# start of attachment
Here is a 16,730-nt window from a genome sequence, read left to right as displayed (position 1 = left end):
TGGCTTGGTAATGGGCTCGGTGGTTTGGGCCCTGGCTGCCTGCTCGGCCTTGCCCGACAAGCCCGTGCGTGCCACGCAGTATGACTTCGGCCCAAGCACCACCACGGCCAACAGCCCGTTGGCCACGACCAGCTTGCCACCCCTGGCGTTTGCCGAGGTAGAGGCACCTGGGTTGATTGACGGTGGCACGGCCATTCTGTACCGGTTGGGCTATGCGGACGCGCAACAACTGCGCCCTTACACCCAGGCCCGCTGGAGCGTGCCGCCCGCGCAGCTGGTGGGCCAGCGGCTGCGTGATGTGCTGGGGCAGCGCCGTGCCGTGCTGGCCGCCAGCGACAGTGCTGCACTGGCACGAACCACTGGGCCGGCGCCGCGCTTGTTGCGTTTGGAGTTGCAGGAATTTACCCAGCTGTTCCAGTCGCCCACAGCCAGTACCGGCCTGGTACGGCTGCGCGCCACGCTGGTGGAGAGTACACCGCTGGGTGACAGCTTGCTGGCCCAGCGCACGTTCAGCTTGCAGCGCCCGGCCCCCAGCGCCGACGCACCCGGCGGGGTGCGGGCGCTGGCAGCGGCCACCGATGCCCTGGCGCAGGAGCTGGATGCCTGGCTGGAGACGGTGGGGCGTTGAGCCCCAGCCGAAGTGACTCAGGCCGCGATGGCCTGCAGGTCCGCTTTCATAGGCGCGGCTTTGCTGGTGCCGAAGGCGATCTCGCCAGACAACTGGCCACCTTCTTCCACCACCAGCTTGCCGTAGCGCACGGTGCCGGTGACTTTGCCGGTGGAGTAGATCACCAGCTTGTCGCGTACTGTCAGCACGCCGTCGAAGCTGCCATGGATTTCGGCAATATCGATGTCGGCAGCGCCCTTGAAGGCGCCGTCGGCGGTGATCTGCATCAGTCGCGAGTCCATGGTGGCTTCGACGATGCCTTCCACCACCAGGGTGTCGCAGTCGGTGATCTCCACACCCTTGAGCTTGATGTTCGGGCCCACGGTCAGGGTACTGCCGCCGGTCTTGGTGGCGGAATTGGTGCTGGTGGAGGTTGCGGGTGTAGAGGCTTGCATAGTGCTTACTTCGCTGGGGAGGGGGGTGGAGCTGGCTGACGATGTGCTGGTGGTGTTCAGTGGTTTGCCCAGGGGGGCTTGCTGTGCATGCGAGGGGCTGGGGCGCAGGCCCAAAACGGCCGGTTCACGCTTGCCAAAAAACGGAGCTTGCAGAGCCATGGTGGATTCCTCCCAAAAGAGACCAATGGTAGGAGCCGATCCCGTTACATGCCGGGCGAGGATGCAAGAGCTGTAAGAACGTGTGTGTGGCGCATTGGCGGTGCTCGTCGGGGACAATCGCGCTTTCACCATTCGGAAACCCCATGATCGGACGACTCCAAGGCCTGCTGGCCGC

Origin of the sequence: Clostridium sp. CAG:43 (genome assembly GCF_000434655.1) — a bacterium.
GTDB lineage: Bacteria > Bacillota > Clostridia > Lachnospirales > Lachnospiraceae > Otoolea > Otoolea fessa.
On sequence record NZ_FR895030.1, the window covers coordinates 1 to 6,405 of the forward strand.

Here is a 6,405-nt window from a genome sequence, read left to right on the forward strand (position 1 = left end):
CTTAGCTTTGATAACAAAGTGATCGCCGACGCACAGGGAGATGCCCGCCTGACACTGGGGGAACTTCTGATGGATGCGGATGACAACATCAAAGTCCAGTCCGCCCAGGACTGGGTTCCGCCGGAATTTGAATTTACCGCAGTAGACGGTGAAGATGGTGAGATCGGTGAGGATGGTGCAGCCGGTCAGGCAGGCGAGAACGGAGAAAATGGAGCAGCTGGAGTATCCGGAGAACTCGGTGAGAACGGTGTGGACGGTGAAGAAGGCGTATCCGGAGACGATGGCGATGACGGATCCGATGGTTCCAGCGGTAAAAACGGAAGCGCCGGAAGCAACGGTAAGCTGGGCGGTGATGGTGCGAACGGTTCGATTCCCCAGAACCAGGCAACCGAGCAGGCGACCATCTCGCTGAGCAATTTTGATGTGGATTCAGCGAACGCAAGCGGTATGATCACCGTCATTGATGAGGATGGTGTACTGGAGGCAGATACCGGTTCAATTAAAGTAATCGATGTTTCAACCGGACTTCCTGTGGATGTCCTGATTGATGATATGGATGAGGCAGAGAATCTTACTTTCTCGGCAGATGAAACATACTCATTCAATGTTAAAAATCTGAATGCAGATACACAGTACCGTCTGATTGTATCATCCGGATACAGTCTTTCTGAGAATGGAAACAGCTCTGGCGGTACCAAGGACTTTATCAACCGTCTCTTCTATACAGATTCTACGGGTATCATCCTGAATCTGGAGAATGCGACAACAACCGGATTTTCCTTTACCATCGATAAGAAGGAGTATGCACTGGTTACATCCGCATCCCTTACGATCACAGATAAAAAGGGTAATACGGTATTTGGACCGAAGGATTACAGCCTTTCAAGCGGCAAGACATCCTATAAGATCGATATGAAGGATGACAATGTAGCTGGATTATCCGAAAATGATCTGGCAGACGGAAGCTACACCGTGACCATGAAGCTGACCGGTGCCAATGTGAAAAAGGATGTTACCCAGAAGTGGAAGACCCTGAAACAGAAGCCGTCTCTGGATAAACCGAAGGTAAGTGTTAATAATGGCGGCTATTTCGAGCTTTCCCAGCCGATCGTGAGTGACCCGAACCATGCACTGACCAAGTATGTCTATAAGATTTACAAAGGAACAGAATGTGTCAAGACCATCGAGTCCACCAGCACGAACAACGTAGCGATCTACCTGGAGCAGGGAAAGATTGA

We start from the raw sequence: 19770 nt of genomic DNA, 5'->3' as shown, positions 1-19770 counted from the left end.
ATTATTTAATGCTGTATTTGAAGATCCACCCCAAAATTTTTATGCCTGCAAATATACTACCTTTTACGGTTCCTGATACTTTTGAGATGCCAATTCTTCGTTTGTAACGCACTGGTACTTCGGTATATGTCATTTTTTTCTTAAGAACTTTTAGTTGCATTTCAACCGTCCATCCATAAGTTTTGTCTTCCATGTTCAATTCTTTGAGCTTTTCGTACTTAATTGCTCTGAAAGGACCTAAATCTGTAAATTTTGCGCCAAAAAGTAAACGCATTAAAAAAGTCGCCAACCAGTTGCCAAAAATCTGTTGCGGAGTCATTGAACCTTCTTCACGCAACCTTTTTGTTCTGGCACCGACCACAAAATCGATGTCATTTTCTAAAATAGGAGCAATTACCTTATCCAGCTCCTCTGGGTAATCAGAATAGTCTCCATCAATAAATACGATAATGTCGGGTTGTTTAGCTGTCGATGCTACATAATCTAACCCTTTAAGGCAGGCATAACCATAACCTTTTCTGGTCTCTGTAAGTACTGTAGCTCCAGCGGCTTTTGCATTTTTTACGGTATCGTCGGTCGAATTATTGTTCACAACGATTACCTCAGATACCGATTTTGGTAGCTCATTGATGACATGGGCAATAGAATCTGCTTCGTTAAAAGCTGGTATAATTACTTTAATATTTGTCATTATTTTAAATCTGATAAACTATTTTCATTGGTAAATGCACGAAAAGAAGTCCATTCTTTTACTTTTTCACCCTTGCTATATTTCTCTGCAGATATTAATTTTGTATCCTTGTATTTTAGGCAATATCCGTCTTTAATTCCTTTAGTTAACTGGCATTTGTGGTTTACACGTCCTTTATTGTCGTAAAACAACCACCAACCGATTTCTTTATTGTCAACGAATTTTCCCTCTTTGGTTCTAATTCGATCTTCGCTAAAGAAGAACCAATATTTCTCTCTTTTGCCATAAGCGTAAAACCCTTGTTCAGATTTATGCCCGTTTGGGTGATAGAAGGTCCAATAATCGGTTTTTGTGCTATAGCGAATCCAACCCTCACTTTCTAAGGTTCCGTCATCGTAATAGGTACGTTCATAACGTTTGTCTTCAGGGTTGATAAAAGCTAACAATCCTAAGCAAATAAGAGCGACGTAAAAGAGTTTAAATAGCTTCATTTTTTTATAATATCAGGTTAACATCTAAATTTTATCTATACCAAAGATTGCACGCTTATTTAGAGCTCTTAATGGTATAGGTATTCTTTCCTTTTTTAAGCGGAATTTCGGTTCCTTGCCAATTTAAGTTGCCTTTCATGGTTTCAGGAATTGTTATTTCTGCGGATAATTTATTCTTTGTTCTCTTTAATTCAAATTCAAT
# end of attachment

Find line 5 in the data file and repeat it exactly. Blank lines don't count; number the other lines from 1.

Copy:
On sequence record NZ_FR895030.1, the window covers coordinates 1 to 6,405 of the forward strand.